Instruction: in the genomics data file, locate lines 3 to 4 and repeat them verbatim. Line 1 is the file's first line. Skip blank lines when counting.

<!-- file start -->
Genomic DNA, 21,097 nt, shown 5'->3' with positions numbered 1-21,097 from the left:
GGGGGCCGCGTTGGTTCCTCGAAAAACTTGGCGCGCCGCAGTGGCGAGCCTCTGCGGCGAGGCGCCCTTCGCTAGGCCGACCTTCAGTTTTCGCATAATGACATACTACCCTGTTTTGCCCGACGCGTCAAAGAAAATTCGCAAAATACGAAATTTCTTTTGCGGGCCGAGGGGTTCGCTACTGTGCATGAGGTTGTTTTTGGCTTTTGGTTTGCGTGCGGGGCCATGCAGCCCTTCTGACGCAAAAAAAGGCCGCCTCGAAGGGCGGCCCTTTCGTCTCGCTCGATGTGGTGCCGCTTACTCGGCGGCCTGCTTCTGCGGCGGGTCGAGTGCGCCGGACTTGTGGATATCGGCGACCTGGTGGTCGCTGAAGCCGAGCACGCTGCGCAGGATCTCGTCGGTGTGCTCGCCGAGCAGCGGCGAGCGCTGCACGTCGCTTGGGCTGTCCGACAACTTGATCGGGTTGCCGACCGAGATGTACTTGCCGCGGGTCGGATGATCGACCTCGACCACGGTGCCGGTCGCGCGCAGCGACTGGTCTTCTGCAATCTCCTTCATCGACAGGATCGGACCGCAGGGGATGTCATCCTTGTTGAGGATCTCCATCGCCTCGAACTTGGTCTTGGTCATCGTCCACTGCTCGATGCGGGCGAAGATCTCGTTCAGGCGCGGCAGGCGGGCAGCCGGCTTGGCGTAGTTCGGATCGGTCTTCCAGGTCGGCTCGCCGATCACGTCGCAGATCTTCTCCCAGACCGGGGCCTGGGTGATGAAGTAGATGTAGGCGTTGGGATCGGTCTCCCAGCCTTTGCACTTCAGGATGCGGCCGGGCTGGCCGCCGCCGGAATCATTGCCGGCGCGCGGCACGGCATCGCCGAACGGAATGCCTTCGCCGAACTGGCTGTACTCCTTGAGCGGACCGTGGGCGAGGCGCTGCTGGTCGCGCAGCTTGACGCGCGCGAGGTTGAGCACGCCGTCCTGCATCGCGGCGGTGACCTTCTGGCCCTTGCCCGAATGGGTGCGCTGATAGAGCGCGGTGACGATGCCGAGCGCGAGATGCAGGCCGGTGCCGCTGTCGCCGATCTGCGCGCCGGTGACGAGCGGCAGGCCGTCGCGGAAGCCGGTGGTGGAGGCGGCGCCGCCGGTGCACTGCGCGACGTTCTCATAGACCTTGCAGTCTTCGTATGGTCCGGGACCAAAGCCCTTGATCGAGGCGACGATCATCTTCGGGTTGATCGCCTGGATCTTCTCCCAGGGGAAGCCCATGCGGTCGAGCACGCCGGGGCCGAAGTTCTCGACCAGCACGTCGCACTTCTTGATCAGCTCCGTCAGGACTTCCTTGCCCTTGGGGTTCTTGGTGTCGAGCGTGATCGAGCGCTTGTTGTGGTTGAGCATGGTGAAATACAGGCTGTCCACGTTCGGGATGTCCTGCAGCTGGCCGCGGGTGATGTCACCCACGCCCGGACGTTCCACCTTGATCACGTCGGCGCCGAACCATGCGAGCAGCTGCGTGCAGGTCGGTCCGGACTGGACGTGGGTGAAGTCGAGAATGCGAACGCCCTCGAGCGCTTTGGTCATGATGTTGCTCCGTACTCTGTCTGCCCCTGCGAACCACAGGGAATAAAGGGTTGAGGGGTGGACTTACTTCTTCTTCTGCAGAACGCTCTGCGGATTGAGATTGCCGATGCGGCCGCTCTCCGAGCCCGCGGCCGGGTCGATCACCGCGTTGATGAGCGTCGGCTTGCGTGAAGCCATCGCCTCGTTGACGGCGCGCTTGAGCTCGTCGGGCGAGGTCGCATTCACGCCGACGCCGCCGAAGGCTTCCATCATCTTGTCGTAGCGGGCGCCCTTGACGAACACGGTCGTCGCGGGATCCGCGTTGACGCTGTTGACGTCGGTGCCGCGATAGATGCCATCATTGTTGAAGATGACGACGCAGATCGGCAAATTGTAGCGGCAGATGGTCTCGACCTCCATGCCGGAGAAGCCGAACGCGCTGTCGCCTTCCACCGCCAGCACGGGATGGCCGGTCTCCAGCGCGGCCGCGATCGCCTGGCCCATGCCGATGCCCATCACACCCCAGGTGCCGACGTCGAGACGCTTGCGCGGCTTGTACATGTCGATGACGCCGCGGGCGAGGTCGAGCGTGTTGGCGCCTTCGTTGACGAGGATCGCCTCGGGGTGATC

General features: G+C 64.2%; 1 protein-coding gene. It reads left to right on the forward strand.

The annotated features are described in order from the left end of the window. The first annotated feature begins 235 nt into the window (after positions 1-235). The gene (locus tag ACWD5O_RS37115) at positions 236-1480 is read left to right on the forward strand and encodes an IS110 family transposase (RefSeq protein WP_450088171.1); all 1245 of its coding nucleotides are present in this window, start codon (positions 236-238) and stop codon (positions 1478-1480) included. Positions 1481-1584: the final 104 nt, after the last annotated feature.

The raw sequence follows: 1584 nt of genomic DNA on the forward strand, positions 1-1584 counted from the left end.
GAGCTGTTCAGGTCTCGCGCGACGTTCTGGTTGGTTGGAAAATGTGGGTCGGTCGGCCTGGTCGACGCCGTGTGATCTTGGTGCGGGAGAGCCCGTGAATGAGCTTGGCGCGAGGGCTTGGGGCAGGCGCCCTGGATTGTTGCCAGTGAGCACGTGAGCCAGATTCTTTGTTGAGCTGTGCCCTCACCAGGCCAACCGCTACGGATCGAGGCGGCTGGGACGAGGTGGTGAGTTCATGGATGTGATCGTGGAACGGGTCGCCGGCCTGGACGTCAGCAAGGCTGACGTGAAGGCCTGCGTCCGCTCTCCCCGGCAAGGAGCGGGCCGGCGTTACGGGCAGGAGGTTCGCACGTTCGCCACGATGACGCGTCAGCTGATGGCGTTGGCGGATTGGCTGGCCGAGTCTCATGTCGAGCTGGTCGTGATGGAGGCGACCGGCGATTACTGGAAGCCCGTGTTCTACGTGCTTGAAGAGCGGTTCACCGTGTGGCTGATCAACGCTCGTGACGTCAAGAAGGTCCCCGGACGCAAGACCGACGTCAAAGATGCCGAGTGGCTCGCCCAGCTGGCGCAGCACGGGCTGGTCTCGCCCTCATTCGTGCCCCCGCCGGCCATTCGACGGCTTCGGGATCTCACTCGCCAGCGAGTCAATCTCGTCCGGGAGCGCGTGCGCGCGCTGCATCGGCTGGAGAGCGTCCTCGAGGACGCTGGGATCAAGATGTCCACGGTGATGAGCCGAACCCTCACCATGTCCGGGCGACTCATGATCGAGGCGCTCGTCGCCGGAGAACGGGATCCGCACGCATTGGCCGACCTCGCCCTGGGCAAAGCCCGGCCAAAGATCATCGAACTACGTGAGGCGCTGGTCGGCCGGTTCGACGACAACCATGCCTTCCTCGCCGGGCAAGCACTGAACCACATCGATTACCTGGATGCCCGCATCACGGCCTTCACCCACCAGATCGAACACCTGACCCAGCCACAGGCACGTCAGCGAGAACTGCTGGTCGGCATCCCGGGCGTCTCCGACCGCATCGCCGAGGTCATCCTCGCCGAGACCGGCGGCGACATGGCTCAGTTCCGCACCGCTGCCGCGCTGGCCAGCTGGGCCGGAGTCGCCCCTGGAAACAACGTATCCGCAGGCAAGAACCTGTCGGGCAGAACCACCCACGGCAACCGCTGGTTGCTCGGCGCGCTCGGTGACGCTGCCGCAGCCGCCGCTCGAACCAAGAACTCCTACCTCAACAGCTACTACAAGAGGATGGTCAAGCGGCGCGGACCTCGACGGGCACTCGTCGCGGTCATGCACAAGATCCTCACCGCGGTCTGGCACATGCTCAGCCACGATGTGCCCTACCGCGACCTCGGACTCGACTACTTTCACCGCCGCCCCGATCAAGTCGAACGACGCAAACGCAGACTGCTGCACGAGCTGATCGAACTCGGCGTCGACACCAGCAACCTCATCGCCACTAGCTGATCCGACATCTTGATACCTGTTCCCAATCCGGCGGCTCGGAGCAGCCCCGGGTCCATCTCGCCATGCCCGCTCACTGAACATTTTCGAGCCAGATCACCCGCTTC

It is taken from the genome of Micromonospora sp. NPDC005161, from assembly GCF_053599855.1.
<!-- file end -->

General features: G+C 64.2%; 1 protein-coding gene. It reads left to right on the forward strand.

The annotated features are described in order from the left end of the window. The first annotated feature begins 235 nt into the window (after positions 1-235). The gene (locus tag ACWD5O_RS37115) at positions 236-1480 is read left to right on the forward strand and encodes an IS110 family transposase (RefSeq protein WP_450088171.1); all 1245 of its coding nucleotides are present in this window, start codon (positions 236-238) and stop codon (positions 1478-1480) included. Positions 1481-1584: the final 104 nt, after the last annotated feature.